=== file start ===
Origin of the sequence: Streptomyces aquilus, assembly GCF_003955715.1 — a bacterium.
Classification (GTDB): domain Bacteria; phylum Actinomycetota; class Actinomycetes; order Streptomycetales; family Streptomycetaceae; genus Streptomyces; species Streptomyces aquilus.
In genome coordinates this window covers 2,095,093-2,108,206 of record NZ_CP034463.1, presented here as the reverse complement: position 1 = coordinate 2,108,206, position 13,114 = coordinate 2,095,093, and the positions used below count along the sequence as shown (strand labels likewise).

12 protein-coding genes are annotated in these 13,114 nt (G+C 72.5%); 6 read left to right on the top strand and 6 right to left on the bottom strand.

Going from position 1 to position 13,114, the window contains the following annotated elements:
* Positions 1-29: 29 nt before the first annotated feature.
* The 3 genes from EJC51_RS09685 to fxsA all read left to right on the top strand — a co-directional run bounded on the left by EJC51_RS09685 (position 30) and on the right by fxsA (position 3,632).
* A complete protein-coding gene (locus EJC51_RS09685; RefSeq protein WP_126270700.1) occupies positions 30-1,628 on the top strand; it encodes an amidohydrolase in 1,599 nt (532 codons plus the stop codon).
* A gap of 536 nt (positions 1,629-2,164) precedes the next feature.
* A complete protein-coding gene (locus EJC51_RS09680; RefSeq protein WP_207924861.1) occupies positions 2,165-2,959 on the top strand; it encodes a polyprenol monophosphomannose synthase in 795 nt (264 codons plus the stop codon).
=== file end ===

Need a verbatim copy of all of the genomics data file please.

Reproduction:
Origin of the sequence: Streptomyces aquilus, assembly GCF_003955715.1 — a bacterium.
Classification (GTDB): domain Bacteria; phylum Actinomycetota; class Actinomycetes; order Streptomycetales; family Streptomycetaceae; genus Streptomyces; species Streptomyces aquilus.
In genome coordinates this window covers 2,095,093-2,108,206 of record NZ_CP034463.1, presented here as the reverse complement: position 1 = coordinate 2,108,206, position 13,114 = coordinate 2,095,093, and the positions used below count along the sequence as shown (strand labels likewise).

12 protein-coding genes are annotated in these 13,114 nt (G+C 72.5%); 6 read left to right on the top strand and 6 right to left on the bottom strand.

Going from position 1 to position 13,114, the window contains the following annotated elements:
* Positions 1-29: 29 nt before the first annotated feature.
* The 3 genes from EJC51_RS09685 to fxsA all read left to right on the top strand — a co-directional run bounded on the left by EJC51_RS09685 (position 30) and on the right by fxsA (position 3,632).
* A complete protein-coding gene (locus EJC51_RS09685; RefSeq protein WP_126270700.1) occupies positions 30-1,628 on the top strand; it encodes an amidohydrolase in 1,599 nt (532 codons plus the stop codon).
* A gap of 536 nt (positions 1,629-2,164) precedes the next feature.
* A complete protein-coding gene (locus EJC51_RS09680; RefSeq protein WP_207924861.1) occupies positions 2,165-2,959 on the top strand; it encodes a polyprenol monophosphomannose synthase in 795 nt (264 codons plus the stop codon).